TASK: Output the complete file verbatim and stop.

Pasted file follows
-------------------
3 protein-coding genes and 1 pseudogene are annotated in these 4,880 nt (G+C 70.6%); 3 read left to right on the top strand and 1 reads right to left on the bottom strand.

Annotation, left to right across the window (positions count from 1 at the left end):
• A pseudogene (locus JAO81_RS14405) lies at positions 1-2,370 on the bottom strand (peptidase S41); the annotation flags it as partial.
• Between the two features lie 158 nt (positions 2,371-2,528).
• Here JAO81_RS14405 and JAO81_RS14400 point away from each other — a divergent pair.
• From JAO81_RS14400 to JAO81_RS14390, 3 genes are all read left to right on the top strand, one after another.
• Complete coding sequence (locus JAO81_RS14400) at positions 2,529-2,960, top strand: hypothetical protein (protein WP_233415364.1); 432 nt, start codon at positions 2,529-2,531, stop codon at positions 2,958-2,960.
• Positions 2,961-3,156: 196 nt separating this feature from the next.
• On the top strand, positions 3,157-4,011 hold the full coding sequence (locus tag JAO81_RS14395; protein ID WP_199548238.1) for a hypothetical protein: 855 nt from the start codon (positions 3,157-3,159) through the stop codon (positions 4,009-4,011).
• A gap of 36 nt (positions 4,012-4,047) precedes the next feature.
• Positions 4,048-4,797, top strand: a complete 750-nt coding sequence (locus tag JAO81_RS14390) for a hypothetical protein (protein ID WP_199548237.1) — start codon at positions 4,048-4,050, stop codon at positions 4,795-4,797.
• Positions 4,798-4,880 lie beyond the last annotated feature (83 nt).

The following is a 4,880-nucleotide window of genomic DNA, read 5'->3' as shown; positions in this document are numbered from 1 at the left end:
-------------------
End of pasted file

3 protein-coding genes and 1 pseudogene are annotated in these 4,880 nt (G+C 70.6%); 3 read left to right on the top strand and 1 reads right to left on the bottom strand.

Annotation, left to right across the window (positions count from 1 at the left end):
• A pseudogene (locus JAO81_RS14405) lies at positions 1-2,370 on the bottom strand (peptidase S41); the annotation flags it as partial.
• Between the two features lie 158 nt (positions 2,371-2,528).
• Here JAO81_RS14405 and JAO81_RS14400 point away from each other — a divergent pair.
• From JAO81_RS14400 to JAO81_RS14390, 3 genes are all read left to right on the top strand, one after another.
• Complete coding sequence (locus JAO81_RS14400) at positions 2,529-2,960, top strand: hypothetical protein (protein WP_233415364.1); 432 nt, start codon at positions 2,529-2,531, stop codon at positions 2,958-2,960.
• Positions 2,961-3,156: 196 nt separating this feature from the next.
• On the top strand, positions 3,157-4,011 hold the full coding sequence (locus tag JAO81_RS14395; protein ID WP_199548238.1) for a hypothetical protein: 855 nt from the start codon (positions 3,157-3,159) through the stop codon (positions 4,009-4,011).
• A gap of 36 nt (positions 4,012-4,047) precedes the next feature.
• Positions 4,048-4,797, top strand: a complete 750-nt coding sequence (locus tag JAO81_RS14390) for a hypothetical protein (protein ID WP_199548237.1) — start codon at positions 4,048-4,050, stop codon at positions 4,795-4,797.
• Positions 4,798-4,880 lie beyond the last annotated feature (83 nt).

The following is a 4,880-nucleotide window of genomic DNA, read 5'->3' as shown; positions in this document are numbered from 1 at the left end: